Saturday, April 2, 2011

Why Religion Isn't Good

Long post, I apologize.
A couple days ago I met a wonderful new person in the group and got into a small discussion with her. During the conversation we came to the point of whether or not religion is good or bad. She thought that it was inherently good and nothing seriously wrong, especially Mormonism. I disagreed, but didn’t have a chance to really explain, or felt that I had really thought it through. Either due to it being late in the evening and a lack of sleep, or that there were several conversations I was wanting to be a part of, we left it at that. But since then I’ve been thinking it over and decided to write it all down.

First, though, I need to explain that I don’t believe religion to be inherently bad. Certainly there are bad things about it, but I cannot say it is a root of all evil, the prime cause of suffering in the world, or that it makes good people worse. I only have to think back a year or so to when the LDS church paid my rent for two months, one month being from my bishops personal finances. For the church I’ve paid tithing in the thousands, so a little back is not a big deal to my conscience, but the bishop going out of his way, that was a big deal. I hated the fact that he had done that for me, and when I paid him back the next month, I paid with interest and told him to keep it. The moral of this is that I know firsthand that religious institutions, and religious people, are capable of doing fine things and being inspired by their beliefs to do so.

But, now that I’m done prepping the pillow time for the hammer fall. First, religion is exclusive, and you would be hard pressed to prove otherwise. Christians won’t be accepting of Muslim beliefs, and vice-versa, Buddhists can’t even accept others beliefs. They have the possibility of accepting each other, but beliefs are out of the question. A Christian is not going to say that a good and righteous Muslim actually has it all correct. A lot of Christians will say he is still going to hell, Mormons would say he is still going to spirit prison and may not go to any higher heaven than the telestial kingdom.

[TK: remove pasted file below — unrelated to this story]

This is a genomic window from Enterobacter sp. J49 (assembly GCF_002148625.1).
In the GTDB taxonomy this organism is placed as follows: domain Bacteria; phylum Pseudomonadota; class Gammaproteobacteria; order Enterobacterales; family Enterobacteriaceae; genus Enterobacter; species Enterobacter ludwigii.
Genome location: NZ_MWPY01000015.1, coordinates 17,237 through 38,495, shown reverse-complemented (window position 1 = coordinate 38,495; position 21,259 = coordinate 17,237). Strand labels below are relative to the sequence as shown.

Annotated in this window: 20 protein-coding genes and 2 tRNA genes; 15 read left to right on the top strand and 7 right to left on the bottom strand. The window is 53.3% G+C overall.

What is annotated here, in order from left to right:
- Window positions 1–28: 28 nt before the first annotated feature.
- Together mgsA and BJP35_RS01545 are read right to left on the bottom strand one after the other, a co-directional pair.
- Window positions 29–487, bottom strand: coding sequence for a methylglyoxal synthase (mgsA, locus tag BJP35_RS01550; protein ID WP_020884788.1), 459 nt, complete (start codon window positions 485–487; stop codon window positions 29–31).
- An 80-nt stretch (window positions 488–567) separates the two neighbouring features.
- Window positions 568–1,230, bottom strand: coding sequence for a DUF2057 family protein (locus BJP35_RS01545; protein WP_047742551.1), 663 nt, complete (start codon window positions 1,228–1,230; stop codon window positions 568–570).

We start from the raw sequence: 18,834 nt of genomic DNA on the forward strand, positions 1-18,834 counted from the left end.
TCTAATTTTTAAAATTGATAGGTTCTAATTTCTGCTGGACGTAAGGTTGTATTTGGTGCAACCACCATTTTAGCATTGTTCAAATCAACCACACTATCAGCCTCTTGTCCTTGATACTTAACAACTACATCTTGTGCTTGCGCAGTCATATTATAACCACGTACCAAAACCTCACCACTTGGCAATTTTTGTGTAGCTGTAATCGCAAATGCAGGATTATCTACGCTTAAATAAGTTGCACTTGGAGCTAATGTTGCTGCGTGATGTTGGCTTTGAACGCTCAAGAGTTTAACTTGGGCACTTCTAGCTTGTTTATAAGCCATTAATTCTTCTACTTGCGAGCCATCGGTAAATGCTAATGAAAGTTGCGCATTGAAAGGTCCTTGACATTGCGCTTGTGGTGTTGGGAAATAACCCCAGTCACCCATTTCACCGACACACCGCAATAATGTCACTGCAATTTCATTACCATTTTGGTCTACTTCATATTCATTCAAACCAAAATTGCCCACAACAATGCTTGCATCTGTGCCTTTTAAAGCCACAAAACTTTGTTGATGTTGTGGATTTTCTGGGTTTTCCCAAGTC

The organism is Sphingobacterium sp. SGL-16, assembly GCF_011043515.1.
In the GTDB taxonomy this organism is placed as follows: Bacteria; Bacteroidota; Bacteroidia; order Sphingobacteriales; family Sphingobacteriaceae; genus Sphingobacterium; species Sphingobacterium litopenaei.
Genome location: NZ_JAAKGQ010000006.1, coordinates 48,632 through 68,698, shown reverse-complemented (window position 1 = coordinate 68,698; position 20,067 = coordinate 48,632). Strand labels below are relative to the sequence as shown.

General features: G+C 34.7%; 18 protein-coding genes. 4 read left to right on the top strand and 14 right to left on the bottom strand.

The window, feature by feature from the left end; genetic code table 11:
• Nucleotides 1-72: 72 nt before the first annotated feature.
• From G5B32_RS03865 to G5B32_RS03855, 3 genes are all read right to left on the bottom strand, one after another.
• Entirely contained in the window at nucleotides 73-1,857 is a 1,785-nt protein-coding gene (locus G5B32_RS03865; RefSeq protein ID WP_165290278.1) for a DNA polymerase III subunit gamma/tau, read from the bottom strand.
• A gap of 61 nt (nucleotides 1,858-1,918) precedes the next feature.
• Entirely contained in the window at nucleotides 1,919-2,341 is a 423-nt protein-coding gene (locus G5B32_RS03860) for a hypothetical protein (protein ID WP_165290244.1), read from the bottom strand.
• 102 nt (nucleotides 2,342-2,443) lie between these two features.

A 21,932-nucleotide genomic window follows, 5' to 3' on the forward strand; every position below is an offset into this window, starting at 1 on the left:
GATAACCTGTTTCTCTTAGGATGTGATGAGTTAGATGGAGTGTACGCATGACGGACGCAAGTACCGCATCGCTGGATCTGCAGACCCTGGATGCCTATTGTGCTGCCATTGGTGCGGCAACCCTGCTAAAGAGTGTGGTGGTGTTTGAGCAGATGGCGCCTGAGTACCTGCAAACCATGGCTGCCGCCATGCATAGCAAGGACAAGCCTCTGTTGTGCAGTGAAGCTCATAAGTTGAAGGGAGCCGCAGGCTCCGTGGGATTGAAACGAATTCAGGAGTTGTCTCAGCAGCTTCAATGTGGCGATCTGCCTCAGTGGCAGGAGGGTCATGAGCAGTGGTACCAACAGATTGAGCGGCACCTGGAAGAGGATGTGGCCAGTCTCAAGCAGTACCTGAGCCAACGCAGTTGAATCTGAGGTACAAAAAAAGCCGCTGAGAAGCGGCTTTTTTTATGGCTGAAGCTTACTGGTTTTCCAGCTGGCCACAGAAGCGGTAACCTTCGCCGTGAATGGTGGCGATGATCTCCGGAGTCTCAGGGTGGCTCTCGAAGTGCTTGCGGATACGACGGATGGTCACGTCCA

Furthermore, some beliefs are in complete contradiction to each other. It is truly an ignorant belief that all religious views are just spokes on a wheel. Most holy texts condemn the unbeliever or those of other faiths, some to death. Some have one, others more, Christianity has the ambiguously numbered trinity God. They all have different ways of how to be saved. Even reaching Nirvana is not possible without holding some very Buddhist beliefs and practices. You can’t believe in Christ and be saved by Allah or be reincarnated in Buddhism.

Being inherently exclusive religion then molds the way for opposition, sometimes violence. This is true of both Islam and Christianity, both of which have violent histories. By making a group an ‘other’ it makes it easier to treat that group as less than human. Differing beliefs work in this way, but also differing practices. Christianity has a history full of Christians attacking other Christians. The Westboro Baptists are a shadowy example of a more violent past.

Religion generally has been a tool by those in power, some aware of what they were doing, others using it by blind faith. It has led to wars, famines, epidemics, murder, sexism, racism, and plenty of other conditions common to man. The only reason religion would not be evil, is because any dogmatic organization can lead to these same problems. Religion is not necessary, but it certainly has and still helps these to occur.